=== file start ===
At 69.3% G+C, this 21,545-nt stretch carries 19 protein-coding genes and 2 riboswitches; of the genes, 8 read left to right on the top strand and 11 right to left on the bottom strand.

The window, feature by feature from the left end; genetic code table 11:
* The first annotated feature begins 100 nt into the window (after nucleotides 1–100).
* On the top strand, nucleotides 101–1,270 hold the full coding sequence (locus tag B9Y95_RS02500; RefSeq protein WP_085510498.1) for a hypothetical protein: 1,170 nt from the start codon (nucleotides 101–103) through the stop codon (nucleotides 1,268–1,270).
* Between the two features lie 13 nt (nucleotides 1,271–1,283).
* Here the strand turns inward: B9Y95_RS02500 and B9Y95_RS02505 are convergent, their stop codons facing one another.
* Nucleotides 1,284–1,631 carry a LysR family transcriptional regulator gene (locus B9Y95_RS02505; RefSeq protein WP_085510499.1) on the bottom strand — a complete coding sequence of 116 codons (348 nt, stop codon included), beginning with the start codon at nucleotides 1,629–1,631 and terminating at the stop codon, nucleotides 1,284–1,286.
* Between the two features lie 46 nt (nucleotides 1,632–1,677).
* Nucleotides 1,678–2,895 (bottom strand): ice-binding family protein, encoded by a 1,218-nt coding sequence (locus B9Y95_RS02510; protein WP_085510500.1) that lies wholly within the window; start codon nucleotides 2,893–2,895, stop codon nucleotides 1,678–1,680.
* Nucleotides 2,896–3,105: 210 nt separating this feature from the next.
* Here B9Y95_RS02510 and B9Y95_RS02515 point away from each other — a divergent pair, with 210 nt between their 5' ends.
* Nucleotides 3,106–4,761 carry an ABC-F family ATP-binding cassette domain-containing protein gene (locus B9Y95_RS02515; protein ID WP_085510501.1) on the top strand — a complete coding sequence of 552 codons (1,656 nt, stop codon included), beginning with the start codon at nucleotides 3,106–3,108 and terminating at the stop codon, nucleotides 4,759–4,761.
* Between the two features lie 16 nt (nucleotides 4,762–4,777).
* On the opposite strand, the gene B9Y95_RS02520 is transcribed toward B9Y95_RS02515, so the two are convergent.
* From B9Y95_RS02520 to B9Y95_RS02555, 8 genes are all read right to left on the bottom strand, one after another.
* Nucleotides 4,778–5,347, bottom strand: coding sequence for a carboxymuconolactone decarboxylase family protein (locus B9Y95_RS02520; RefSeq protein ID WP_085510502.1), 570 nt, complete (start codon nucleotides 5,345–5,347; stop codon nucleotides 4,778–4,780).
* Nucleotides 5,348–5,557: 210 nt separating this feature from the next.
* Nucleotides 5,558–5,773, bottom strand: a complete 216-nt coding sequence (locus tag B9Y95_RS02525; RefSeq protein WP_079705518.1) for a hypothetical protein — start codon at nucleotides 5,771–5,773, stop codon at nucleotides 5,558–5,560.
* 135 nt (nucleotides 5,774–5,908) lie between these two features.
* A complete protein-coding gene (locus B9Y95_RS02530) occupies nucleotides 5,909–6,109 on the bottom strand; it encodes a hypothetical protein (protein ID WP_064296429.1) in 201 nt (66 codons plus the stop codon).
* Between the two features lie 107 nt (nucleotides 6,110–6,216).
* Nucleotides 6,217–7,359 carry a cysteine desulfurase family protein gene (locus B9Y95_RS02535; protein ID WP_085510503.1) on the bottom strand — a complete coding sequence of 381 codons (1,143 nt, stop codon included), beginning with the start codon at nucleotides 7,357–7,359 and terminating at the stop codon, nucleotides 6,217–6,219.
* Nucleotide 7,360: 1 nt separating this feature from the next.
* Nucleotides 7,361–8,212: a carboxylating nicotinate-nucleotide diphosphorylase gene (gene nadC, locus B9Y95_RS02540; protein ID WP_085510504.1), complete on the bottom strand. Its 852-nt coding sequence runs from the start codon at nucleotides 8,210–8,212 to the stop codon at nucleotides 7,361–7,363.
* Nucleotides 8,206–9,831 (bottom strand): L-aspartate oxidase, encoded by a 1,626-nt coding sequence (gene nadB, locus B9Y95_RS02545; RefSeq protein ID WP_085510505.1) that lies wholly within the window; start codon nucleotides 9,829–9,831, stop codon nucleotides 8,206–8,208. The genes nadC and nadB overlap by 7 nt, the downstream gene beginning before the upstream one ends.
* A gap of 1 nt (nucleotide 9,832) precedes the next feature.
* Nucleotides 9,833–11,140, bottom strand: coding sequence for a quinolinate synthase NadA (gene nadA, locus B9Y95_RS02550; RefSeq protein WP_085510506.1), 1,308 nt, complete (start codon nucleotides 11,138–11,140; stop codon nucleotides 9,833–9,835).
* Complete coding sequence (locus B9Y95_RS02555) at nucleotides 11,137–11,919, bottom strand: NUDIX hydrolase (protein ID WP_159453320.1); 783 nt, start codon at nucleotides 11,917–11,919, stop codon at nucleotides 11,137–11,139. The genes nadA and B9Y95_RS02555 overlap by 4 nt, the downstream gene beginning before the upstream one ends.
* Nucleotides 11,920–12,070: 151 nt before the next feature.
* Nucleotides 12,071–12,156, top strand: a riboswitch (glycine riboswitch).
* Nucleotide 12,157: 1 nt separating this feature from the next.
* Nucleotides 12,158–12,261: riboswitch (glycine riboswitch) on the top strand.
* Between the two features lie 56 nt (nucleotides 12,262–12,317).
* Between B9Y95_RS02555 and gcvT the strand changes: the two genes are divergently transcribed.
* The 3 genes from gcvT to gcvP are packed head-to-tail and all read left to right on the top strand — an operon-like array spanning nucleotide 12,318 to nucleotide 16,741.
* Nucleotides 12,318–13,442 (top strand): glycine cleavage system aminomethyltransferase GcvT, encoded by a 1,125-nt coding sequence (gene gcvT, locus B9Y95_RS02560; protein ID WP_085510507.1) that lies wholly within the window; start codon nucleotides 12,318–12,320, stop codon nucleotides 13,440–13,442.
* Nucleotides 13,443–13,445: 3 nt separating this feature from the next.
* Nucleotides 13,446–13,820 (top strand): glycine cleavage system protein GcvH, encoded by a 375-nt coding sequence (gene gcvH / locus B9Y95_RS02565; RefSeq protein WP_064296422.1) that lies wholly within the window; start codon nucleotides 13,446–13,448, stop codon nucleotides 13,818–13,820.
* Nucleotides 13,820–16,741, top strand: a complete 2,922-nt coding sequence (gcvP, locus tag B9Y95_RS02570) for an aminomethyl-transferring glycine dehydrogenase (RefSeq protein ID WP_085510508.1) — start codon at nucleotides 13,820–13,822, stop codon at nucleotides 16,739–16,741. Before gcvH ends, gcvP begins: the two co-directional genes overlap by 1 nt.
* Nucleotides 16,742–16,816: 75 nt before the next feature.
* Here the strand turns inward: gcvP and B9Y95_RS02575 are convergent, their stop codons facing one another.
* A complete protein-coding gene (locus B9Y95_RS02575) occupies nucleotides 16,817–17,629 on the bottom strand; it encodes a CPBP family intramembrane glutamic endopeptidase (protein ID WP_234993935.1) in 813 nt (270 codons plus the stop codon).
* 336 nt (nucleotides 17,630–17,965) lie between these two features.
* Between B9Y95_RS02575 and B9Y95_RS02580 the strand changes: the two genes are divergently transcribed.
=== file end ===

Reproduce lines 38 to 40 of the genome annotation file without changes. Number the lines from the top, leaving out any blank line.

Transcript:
* Nucleotides 13,446–13,820 (top strand): glycine cleavage system protein GcvH, encoded by a 375-nt coding sequence (gene gcvH / locus B9Y95_RS02565; RefSeq protein WP_064296422.1) that lies wholly within the window; start codon nucleotides 13,446–13,448, stop codon nucleotides 13,818–13,820.
* Nucleotides 13,820–16,741, top strand: a complete 2,922-nt coding sequence (gcvP, locus tag B9Y95_RS02570) for an aminomethyl-transferring glycine dehydrogenase (RefSeq protein ID WP_085510508.1) — start codon at nucleotides 13,820–13,822, stop codon at nucleotides 16,739–16,741. Before gcvH ends, gcvP begins: the two co-directional genes overlap by 1 nt.
* Nucleotides 16,742–16,816: 75 nt before the next feature.